At the state post-conviction evidentiary hearing, Melendez presented a report from a forensic scientist, George Schiro, in which Schiro stated that he could have offered theories alternative to homicide:

I would have been able to demonstrate that, based on the physical evidence, alternative hypotheses, such as an accident or suicide were just as likely or more likely than an intentional homicide. While murder cannot be ruled out, there is evidence that is more indicative of an accidental shooting or suicide.[79]

         Schiro cited the following factors as support for this position: (1) the lack of searing, soot, or gunpowder tattooing on Chennel Melendez’s hands, which would be consistent with her hands being up in a defensive position; (2) the lack of any injuries indicative of a fight or altercation between Mr. and Mrs. Melendez; (3) the apartment was not in disarray and nothing was broken; (4) the angle of the bullet trajectory; and (5) the trigger pull on the gun, which had been mischaracterized by the State.[80] As to the last point, the report stated that, if cocked, the gun required “only a slight amount of pressure” to fire.[81] The state court sustained the State’s objection to the admission of the report on hearsay grounds but cited to it in its decision granting relief.[82]

         When the report was presented, Craig testified that she was familiar with Mr. Schiro and that she had used his services several times in the past.[83] Craig testified that she did not hire an expert to testify about distance because, due to the stippling, she already knew that the gun was about eighteen inches away.[84] She also testified that the defense did not hire a forensic expert because “tactically” the defense “agreed with the State with regard to the autopsy, the location of the wound, [and] the stippling.”[85] She further indicated that the defense’s version of the shooting did not differ from the State’s, other than to claim that it was a “drunken accident” rather than an intentional act and that she was “not aware or had not considered the idea that there would be some expert that we could call that would be able to say that it was an accident.”[86] With respect to having the gun independently tested by a firearms expert, Craig testified that she had no reason to think that the gun was prone to misfire and, because they were not arguing that Melendez did not pull the trigger, the force required to do so did not matter.[87] When pressed further on this point, Craig agreed that demonstrating the trigger required less pressure to pull may have weighed in favor proving the shooting was accidental, but not “enough to have somebody come in and testify about that.”[88] For her, the more important point for their defense was providing an “explanation for why he had the gun in his hand in the first place.”[89]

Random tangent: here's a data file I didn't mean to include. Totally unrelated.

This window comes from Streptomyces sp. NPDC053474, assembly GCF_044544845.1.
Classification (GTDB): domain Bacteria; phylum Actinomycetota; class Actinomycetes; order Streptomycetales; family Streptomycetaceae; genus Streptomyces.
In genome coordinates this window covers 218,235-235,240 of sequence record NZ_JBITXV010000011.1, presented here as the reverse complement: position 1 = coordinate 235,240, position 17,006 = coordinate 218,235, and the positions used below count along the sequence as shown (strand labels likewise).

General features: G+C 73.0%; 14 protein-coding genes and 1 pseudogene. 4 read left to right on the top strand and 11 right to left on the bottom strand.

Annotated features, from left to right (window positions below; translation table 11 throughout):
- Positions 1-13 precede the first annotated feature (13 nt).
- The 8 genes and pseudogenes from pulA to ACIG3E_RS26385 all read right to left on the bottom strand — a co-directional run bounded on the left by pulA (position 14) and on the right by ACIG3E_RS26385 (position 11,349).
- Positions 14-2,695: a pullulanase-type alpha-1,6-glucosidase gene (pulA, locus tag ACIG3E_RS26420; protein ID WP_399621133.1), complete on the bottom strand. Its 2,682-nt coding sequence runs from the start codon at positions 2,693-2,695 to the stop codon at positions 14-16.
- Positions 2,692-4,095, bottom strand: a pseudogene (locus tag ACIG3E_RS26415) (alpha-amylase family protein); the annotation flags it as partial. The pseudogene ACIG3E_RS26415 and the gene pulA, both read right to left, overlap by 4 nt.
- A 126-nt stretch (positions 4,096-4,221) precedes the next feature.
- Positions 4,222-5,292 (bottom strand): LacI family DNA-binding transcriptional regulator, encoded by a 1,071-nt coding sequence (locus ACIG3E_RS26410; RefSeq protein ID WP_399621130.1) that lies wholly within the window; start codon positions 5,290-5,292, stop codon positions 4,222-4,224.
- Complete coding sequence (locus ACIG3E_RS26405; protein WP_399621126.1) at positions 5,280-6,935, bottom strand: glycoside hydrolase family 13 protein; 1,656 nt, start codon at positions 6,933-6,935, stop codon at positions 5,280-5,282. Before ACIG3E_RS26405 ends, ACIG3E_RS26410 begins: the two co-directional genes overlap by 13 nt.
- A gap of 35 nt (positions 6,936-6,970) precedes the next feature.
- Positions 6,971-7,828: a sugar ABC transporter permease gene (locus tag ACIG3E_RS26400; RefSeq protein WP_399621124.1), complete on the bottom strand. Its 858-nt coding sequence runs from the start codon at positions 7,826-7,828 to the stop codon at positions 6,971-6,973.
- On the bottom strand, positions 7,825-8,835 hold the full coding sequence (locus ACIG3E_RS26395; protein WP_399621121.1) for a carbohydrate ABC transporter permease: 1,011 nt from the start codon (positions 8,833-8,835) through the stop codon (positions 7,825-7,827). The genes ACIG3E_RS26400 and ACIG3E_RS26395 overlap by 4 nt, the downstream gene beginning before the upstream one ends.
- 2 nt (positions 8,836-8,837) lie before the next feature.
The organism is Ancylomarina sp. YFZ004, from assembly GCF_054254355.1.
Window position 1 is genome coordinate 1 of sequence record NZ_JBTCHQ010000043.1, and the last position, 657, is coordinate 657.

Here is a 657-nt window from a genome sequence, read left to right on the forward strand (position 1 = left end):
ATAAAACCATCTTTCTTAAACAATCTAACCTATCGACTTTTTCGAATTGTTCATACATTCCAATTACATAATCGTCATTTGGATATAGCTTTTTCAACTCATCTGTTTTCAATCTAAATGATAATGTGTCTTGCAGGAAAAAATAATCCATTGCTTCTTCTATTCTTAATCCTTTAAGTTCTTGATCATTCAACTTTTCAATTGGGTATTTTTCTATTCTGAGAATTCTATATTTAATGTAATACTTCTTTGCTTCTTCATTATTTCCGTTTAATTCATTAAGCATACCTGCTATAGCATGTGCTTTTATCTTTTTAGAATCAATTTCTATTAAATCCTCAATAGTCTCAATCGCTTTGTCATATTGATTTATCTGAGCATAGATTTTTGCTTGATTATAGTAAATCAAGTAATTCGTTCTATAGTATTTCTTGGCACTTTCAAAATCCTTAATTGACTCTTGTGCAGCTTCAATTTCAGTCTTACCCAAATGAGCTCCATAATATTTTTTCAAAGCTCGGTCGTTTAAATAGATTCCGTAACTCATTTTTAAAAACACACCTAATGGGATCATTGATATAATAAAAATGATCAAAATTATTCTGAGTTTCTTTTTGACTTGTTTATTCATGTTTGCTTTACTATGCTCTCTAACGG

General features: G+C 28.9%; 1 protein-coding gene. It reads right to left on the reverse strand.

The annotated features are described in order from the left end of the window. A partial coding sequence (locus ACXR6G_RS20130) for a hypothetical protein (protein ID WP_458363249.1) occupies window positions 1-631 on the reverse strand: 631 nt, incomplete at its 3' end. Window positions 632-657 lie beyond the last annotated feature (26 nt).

The state district court granted relief on Melendez’s claim that counsel was ineffective by not consulting with a forensic expert, [90] but the Nevada Supreme Court reversed that decision, [91] concluding that the district court failed to give the Strickland-required deference to trial counsel’s strategy and that Melendez did not demonstrate prejudice:

[T]he State contends that the district court erred by concluding that counsel were ineffective for failing to hire an expert to support the theory of defense. We agree. Counsel explained that the only issue in this case was whether Melendez intended to kill his wife and she did not believe an expert could assist the jury with this issue. Counsel chose to make Melendez the focus of the case rather than quibble with the physical evidence because she believed the jurors would sympathize with Melendez when they heard about his life. The district court failed to give sufficient deference to this strategy. But even assuming that counsel’s strategy was objectively unreasonable, Melendez failed to demonstrate prejudice. Melendez did not demonstrate how testimony about a different bullet trajectory or lighter trigger-pull would have made the defense’s theory of the case more plausible, or how those facts would lead to a different result at trial given his own admissions and his conduct after the shooting. We therefore conclude that the district court erred by granting relief on this claim.[92]